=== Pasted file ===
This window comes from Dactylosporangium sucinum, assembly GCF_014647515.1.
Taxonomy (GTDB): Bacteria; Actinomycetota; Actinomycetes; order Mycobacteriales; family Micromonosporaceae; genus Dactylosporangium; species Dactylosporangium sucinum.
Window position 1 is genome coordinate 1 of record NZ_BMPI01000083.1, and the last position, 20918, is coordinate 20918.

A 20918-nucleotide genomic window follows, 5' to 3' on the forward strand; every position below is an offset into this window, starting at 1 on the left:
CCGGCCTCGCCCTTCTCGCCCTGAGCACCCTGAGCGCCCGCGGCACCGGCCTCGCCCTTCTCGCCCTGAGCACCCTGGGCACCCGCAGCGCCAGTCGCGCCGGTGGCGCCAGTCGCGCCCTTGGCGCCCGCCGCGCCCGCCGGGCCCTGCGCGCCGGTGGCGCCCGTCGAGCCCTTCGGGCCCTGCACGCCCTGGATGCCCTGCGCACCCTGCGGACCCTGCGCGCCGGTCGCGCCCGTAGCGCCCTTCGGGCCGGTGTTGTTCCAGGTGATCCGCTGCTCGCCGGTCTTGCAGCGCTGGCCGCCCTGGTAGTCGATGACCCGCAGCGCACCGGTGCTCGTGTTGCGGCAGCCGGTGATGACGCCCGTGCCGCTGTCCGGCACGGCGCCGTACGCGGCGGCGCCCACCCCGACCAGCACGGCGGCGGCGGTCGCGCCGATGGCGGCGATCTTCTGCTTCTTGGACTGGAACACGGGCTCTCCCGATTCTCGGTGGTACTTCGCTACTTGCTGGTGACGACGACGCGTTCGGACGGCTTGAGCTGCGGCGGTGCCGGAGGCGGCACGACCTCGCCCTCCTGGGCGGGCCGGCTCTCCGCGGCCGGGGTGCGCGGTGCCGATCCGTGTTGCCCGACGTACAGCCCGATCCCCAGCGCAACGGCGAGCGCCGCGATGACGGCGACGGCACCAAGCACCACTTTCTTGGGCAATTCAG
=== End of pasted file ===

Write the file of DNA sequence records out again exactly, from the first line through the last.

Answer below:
This window comes from Dactylosporangium sucinum, assembly GCF_014647515.1.
Taxonomy (GTDB): Bacteria; Actinomycetota; Actinomycetes; order Mycobacteriales; family Micromonosporaceae; genus Dactylosporangium; species Dactylosporangium sucinum.
Window position 1 is genome coordinate 1 of record NZ_BMPI01000083.1, and the last position, 20918, is coordinate 20918.

A 20918-nucleotide genomic window follows, 5' to 3' on the forward strand; every position below is an offset into this window, starting at 1 on the left:
CCGGCCTCGCCCTTCTCGCCCTGAGCACCCTGAGCGCCCGCGGCACCGGCCTCGCCCTTCTCGCCCTGAGCACCCTGGGCACCCGCAGCGCCAGTCGCGCCGGTGGCGCCAGTCGCGCCCTTGGCGCCCGCCGCGCCCGCCGGGCCCTGCGCGCCGGTGGCGCCCGTCGAGCCCTTCGGGCCCTGCACGCCCTGGATGCCCTGCGCACCCTGCGGACCCTGCGCGCCGGTCGCGCCCGTAGCGCCCTTCGGGCCGGTGTTGTTCCAGGTGATCCGCTGCTCGCCGGTCTTGCAGCGCTGGCCGCCCTGGTAGTCGATGACCCGCAGCGCACCGGTGCTCGTGTTGCGGCAGCCGGTGATGACGCCCGTGCCGCTGTCCGGCACGGCGCCGTACGCGGCGGCGCCCACCCCGACCAGCACGGCGGCGGCGGTCGCGCCGATGGCGGCGATCTTCTGCTTCTTGGACTGGAACACGGGCTCTCCCGATTCTCGGTGGTACTTCGCTACTTGCTGGTGACGACGACGCGTTCGGACGGCTTGAGCTGCGGCGGTGCCGGAGGCGGCACGACCTCGCCCTCCTGGGCGGGCCGGCTCTCCGCGGCCGGGGTGCGCGGTGCCGATCCGTGTTGCCCGACGTACAGCCCGATCCCCAGCGCAACGGCGAGCGCCGCGATGACGGCGACGGCACCAAGCACCACTTTCTTGGGCAATTCAG